year = "2019",
month = "1",
day = "1",
doi = "10.1111/jgs.15927",
language = "English (US)",
journal = "Journal of the American Geriatrics Society",
issn = "0002-8614",
publisher = "Wiley-Blackwell",

}

TY - JOUR

T1 - Systematic Advance Care Planning and Potentially Avoidable Hospitalizations of Nursing Facility Residents

AU - Hickman, Susan

AU - Unroe, Kathleen

AU - Ersek, Mary

AU - Stump, Timothy E.

AU - Tu, Wanzhu

AU - Ott, Monica

AU - Sachs, Greg

PY - 2019/1/1

Y1 - 2019/1/1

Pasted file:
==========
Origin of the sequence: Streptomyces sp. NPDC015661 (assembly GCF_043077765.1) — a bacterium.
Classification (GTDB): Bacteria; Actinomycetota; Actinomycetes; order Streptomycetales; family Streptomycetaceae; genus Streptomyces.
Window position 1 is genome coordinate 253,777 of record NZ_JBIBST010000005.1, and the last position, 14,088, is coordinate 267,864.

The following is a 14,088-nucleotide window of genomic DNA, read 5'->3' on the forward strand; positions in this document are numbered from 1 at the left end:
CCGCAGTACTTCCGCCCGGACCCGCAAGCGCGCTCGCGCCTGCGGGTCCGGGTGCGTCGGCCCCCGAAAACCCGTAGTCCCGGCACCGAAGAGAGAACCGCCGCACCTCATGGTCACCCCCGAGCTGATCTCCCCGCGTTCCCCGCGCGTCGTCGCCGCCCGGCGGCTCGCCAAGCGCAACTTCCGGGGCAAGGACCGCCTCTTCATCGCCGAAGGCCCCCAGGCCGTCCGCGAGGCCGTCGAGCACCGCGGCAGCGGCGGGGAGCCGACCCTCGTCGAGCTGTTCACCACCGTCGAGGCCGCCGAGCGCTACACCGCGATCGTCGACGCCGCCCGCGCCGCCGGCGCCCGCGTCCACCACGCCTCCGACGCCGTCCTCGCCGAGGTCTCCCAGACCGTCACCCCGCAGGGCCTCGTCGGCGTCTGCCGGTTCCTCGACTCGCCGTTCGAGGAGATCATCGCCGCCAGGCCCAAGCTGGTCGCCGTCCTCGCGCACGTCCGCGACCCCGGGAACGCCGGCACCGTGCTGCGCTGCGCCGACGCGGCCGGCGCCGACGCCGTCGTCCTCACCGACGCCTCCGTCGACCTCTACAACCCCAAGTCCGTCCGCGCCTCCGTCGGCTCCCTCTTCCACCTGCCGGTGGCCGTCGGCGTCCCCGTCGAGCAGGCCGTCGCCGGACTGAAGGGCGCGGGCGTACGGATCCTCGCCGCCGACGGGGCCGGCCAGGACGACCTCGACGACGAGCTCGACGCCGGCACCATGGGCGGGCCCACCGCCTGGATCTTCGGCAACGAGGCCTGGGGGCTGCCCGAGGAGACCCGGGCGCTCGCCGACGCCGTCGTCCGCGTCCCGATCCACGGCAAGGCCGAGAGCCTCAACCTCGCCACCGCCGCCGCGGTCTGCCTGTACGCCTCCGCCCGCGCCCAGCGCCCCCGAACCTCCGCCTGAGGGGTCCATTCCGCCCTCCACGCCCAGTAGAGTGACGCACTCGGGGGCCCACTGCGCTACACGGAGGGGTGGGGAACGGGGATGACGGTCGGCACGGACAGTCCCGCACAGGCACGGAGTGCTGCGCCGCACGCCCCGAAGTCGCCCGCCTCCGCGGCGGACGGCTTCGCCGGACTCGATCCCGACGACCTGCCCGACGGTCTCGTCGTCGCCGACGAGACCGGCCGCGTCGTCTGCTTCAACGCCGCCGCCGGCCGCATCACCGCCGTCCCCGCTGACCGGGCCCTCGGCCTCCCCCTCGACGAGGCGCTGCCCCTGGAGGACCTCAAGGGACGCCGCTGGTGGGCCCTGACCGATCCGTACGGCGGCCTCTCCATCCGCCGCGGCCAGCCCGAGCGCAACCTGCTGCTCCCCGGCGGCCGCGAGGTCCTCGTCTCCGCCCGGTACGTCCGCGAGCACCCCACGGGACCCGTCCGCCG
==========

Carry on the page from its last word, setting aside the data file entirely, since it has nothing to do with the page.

N2 - BACKGROUND/OBJECTIVES: The Optimizing Patient Transfers, Impacting Medical Quality, Improving Symptoms: Transforming Institutional Care (OPTIMISTIC) project is a successful, multicomponent demonstration project to reduce potentially avoidable hospitalizations of long-stay nursing facility residents. Systematic advance care planning (ACP) is a core component of the intervention, based on research suggesting ACP is associated with decreased hospitalizations of nursing facility residents. The purpose of this study was to describe associations between ACP documentation resulting from the OPTIMISTIC intervention and hospitalizations. DESIGN: Specially trained project nurses were embedded in 19 nursing facilities and systematically engaged in ACP as part of a larger demonstration project. PARTICIPANTS: Residents (n = 1482) enrolled in the demonstration project for a minimum of 30 days between January 1, 2015, and June 30, 2016. MEASUREMENTS: ACP status: (1) Physician Orders for Scope of Treatment (POST) comfort measures or do not hospitalize (DNH) orders; (2) ACP orders with no hospitalization limit (eg, code status only); and (3) no ACP (potentially avoidable and all-cause hospitalizations per 1000 resident days). RESULTS: Residents with POST comfort measures/DNH orders (33.2% or n = 493) were less likely than residents with no ACP (14.7% or n = 218) to experience a potentially avoidable hospitalization (P =.001) or all-cause hospitalization (P =.001). These differences became statistically nonsignificant after adjusting for age, functional status, and cognitive functioning. CONCLUSION: In this successful multicomponent demonstration project to reduce potentially avoidable hospitalizations, ACP outcomes were not associated with hospitalization rates of nursing facility residents after adjusting for resident characteristics. These findings highlight the challenge of measuring the contributions of individual components of complex, multicomponent interventions. Associations between lower hospitalization rates and ACP completion may be influenced by contextual factors, such as clinical expertise and resources to manage acute conditions leading to hospitalization, in addition to interventions to increase ACP.